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Med Sci Sports Exerc. 2016 Apr;48(4):641-7. doi: 10.1249/MSS.0000000000000816.

Displacing Sedentary Time: Association with Cardiovascular Disease Prevalence.

Author information

1
Health and Social Care Institute, Teesside University, Middlesbrough, UNITED KINGDOM.

Abstract

PURPOSE:

Isotemporal substitution analysis offers new insights for public health but has only recently been applied to sedentary behavior research. We aimed to quantify associations between the substitution of 10 min of sedentary behavior with 10 min of light physical activity (LPA) or moderate-to-vigorous physical activity (MVPA) and the prevalence of cardiovascular disease (CVD). Age was also explored as a potential effect modifier.

METHODS:

We completed a secondary analysis of data from 1477 adults from the Health Survey for England (2008). Sedentary time, LPA, and MVPA were measured using accelerometry. We applied isotemporal models to quantify the relationship with CVD prevalence of replacing 10 min of sedentary time with equivalent amounts of LPA or MVPA. Prevalence risk ratios (RR) with 95% confidence intervals (CI) are presented, adjusted for covariates. The role of age as an effect modifier was explored via age-MVPA and age-LPA interactions. CVD was defined as per the International Classification of Diseases.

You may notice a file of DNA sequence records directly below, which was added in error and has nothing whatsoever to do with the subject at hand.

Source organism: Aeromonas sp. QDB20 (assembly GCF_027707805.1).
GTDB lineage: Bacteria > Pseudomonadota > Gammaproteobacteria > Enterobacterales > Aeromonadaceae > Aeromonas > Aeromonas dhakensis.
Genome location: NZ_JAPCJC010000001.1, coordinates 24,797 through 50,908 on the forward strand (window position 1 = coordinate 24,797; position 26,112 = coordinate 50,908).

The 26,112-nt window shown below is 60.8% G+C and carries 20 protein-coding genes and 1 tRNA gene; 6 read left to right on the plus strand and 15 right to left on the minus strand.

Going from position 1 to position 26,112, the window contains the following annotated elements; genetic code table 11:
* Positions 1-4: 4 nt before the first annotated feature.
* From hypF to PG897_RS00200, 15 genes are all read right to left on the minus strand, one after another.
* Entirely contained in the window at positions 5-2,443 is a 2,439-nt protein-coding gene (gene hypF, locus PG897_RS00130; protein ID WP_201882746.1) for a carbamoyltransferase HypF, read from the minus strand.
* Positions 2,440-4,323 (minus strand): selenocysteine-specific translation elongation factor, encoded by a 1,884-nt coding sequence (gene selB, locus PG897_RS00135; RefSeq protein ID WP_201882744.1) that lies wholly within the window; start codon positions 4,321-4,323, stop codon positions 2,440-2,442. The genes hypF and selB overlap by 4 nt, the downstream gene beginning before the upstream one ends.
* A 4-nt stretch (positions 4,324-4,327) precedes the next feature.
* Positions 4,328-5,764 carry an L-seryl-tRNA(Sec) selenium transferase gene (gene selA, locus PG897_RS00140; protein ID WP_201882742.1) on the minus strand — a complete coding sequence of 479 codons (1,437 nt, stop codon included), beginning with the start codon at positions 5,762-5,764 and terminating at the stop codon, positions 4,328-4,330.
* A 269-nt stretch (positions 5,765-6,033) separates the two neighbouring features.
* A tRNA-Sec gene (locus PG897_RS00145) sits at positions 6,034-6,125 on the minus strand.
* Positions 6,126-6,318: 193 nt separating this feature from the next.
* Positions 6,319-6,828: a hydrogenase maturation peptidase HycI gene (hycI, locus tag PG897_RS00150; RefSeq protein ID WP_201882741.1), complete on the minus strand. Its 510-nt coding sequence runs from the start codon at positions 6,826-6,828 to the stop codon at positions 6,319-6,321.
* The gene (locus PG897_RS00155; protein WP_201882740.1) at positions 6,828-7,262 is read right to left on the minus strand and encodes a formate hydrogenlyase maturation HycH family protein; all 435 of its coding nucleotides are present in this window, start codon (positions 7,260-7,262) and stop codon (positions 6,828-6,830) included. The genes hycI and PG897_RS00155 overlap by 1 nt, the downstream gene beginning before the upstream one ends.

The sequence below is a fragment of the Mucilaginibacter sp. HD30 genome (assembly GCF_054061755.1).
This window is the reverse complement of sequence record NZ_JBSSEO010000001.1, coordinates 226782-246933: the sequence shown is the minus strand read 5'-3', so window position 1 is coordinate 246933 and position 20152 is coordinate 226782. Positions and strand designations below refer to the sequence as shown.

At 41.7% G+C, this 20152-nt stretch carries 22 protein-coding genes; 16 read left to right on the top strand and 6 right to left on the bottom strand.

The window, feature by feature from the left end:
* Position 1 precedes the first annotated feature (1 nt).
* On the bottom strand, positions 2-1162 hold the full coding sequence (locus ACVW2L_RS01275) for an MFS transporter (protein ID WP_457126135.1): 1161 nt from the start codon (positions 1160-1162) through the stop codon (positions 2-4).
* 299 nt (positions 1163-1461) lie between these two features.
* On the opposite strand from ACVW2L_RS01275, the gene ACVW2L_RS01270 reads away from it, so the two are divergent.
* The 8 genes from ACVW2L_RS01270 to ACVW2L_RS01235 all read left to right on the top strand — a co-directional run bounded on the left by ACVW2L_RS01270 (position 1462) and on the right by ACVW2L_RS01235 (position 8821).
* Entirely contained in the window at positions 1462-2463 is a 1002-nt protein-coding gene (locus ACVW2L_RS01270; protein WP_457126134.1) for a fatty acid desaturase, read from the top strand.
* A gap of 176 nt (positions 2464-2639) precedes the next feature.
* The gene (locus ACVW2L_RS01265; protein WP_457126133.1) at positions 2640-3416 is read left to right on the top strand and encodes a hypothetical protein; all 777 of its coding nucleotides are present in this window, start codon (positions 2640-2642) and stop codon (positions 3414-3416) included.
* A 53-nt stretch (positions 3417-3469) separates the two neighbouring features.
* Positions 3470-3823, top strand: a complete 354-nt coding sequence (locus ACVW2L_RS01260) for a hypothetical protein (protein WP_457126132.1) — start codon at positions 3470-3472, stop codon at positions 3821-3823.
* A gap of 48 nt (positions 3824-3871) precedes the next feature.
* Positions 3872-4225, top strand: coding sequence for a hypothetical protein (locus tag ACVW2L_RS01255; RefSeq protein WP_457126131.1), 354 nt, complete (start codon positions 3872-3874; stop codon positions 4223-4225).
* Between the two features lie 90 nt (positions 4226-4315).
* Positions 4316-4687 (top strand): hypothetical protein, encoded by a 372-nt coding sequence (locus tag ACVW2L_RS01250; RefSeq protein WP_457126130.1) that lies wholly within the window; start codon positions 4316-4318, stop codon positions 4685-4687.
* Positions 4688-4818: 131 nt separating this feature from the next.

RESULTS:

The prevalence of CVD was 24%. The RR was 0.97 (95% CI, 0.96-0.99) for LPA and 0.88 (0.81-0.96) for MVPA. Substitution of approximately 50 min of LPA would be required for an association equivalent to 10 min of MVPA. The beneficial association of MVPA was attenuated with age, with a decrease in the relative risk reduction of approximately 7% per decade.

CONCLUSIONS:

Isotemporal substitution of sedentary time with LPA was associated with a trivial relative risk reduction for CVD, whereas the equivalent replacement with MVPA had a small beneficial relationship. With respect to CVD prevalence, MVPA might become decreasingly important in older individuals. Prospective studies are needed to investigate causality.

PMID:
26559454
DOI:
10.1249/MSS.0000000000000816
[Indexed for MEDLINE]

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